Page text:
Antiquity to the Modern Era

Our reference to the Arab world and the Arab nation correlates with the majority of countries in the Middle East, where Arabic is the official language. Although the Arab world includes countries outside of the Middle East – countries of Northern Africa – we focus here on the Middle East as this is the region from which a large number of Australia’s Arabic speaking migrants and refugees have originated.

The history of the Middle East is the history of the lands of western Asia which includes the ancient lands of Mesopotamia, the Levant, the Arabian Peninsula, Asia Minor and the Iranian Plateau. These areas have a rich and diverse history and are home to the world's oldest cultures and civilisations. This history started from the earliest human settlements, and continued through many significant pre and post Islamic Empires through to the collection of nation states covering the Middle East today.

  • Ancient Civilisations Open or Close

    The ancient lands of Mesopotamia were home to the Sumerian civilisation and to several powerful empires which ruled most of the Middle East, notably the Assyrian Empires of 1365 -1076 BC and the Neo Assyrian Empires of 911 – 605 BC.

    Sumerian artifact: Standard of UR.
    Sumerian artifact: Standard of UR. Source: © Marie-Lan Nguyen / Wikimedia Commons, via Wikimedia Commons

    From the early 6th century BC onwards, several Persian states dominated the region and by the 1st century BC the Middle East saw the rise of Egyptian civilisation and its monumental accomplishments. Achievements in writing, nation building, engineering and construction, were further cultivated by Greek and Roman societies, both of which later exercised their control and influence in the region. The Greeks under Alexander the Great spread their influence to Persia which they conquered and then the expanding Roman Republic conquered regions and left its lasting mark on the Middle East.

    Importantly, some of the most significant contributions to human civilisation heralding from the lands of the Middle East during antiquity include:

    • The invention of the wheel and plough in ancient Mesopotamia
    • First samples of Sumerian writing (cuneiform writing), hieroglyphics in Egypt and the Phoenician alphabet propagated in the Mediterranean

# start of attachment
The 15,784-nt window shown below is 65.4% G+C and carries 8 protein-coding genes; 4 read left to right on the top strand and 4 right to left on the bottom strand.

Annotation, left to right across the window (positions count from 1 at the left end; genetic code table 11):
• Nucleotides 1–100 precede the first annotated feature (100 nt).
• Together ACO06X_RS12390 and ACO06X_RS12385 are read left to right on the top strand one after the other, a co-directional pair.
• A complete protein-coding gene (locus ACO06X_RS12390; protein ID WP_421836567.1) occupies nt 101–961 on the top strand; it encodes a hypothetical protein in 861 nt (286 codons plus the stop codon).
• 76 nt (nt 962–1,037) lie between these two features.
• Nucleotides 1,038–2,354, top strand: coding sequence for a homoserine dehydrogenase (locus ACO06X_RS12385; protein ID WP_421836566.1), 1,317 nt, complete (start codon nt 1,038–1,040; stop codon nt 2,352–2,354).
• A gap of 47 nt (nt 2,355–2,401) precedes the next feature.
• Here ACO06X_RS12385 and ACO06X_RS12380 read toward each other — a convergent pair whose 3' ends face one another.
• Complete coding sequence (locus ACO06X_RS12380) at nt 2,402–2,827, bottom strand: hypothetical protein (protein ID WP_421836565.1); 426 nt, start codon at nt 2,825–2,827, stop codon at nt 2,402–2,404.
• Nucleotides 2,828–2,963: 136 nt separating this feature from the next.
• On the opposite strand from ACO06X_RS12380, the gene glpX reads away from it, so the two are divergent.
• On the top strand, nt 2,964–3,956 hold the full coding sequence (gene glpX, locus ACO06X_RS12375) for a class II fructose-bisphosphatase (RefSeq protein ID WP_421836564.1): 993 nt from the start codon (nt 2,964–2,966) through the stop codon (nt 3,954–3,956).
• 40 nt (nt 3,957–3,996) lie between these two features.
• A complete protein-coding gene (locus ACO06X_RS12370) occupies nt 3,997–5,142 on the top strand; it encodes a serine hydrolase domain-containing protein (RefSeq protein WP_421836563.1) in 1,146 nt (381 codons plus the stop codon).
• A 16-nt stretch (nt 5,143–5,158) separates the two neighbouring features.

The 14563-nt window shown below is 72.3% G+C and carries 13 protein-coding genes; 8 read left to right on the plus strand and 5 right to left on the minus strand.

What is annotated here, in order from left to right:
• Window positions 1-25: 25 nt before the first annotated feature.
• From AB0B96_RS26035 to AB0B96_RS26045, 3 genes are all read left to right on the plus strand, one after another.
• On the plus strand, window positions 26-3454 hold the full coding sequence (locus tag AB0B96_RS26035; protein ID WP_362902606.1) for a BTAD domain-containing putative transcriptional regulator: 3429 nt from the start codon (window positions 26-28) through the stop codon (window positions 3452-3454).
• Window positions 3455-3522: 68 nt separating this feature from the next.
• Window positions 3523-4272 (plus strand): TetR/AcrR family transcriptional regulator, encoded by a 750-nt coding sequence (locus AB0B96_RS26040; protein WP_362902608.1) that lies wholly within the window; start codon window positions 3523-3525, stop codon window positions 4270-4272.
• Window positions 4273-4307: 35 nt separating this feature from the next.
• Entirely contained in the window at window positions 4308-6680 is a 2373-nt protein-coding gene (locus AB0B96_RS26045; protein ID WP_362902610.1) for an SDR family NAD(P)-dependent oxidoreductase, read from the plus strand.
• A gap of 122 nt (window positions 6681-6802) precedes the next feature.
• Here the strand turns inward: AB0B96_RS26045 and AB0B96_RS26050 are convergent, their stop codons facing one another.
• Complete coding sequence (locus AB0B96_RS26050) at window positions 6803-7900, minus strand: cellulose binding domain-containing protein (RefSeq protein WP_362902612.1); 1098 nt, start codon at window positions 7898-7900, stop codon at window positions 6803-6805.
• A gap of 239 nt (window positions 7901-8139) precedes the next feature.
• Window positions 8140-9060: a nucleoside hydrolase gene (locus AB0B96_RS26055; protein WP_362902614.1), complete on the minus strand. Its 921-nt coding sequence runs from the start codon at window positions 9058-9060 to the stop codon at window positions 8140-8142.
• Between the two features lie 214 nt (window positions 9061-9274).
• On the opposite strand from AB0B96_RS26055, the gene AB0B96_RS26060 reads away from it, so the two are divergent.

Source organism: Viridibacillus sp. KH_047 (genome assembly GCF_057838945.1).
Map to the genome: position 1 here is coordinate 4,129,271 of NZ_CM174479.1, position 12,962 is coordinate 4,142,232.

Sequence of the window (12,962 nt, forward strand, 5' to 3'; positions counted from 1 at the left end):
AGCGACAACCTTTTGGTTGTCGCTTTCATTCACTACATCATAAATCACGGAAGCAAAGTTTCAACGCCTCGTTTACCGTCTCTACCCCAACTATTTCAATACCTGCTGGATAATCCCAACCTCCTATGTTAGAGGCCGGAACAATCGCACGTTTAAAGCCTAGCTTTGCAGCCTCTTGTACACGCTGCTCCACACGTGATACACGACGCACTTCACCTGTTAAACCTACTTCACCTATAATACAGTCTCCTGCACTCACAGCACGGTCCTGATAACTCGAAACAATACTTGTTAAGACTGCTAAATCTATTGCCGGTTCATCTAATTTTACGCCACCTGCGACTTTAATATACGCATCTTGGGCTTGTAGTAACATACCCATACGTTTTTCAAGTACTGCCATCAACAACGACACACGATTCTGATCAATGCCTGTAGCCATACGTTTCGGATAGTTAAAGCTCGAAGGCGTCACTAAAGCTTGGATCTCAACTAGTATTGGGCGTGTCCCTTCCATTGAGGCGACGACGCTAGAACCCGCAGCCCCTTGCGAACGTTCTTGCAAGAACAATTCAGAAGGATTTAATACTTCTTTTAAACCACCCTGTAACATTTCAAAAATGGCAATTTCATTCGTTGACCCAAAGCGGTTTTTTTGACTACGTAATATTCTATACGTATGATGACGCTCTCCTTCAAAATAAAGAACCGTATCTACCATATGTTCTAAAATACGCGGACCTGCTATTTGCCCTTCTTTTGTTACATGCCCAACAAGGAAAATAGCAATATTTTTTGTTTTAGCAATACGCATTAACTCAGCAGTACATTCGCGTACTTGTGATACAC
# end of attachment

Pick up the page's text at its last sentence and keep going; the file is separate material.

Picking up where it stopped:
• The discovery of iron, iron smelting and smithing resulting in the Iron Age
    • Major religious and philosophical views were created, explored or codified
    • Alexandria in Egypt was a significant cultural and literary centre - its library housed the largest collection of writing in the world, which was tragically lost in a fire
  • The Jews Open or Close
    Roman Triumphal arch panel copy from Beth Hatefutsoth, showing spoils of Jerusalem temple.
    Roman Triumphal arch panel copy from Beth Hatefutsoth, showing spoils of Jerusalem temple. Source: Original file by Steerpike (File:Arch of Titus Menorah.png) [CC BY 3.0], via Wikimedia Commons

    There were numerous territorial conflicts with the rise and fall of several empires and it was in the 6th century BC that Jerusalem was destroyed by the Babylonians and the Israelites were exiled. Although they later returned in 537 BC to rebuild the Solomon Temple, some centuries later, the Jewish-Roman wars ensued, with Roman Emperor Hadrian renaming the Judaea Province into Syria Palaestina in 135 AD and compelling the Jewish people to flee their homeland and seek refugee across the Middle East and Europe. The Jews resettled and established new communities, later known as Ashkenazi Jews and Sephardic Jews.

  • Romans and Greeks Open or Close
    Byzantine mosaic map of 6th century Jerusalem found under the floor of St George's Church in Madaba, Jordan.
    Byzantine mosaic map of 6th century Jerusalem found under the floor of St George's Church in Madaba, Jordan. Source: David Bjorgen [GFDL, CC-BY-SA-3.0], via Wikimedia Commons

    The Byzantine Empire (also referred to as the Eastern Roman Empire) ruled from the Balkans to the Euphrates and was clearly defined by Christianity. The Middle East underwent a long lasting period of strong Christian and Greek influence under the Byzantines and many religious rifts were created between the doctrines dictated by the Empire’s headquarters in Constantinople and believers in many parts of the Middle East.

  • The Rise of Islam Open or Close

    A significant change started in the region from the 7th century, with the rise of a new religious power, that of Islam. The spread of Islam started when the Islamic prophet Muhammad (570 – 632 AD) began to share the revelation which God (Allah) had given him and established Muslim communities in Arabia.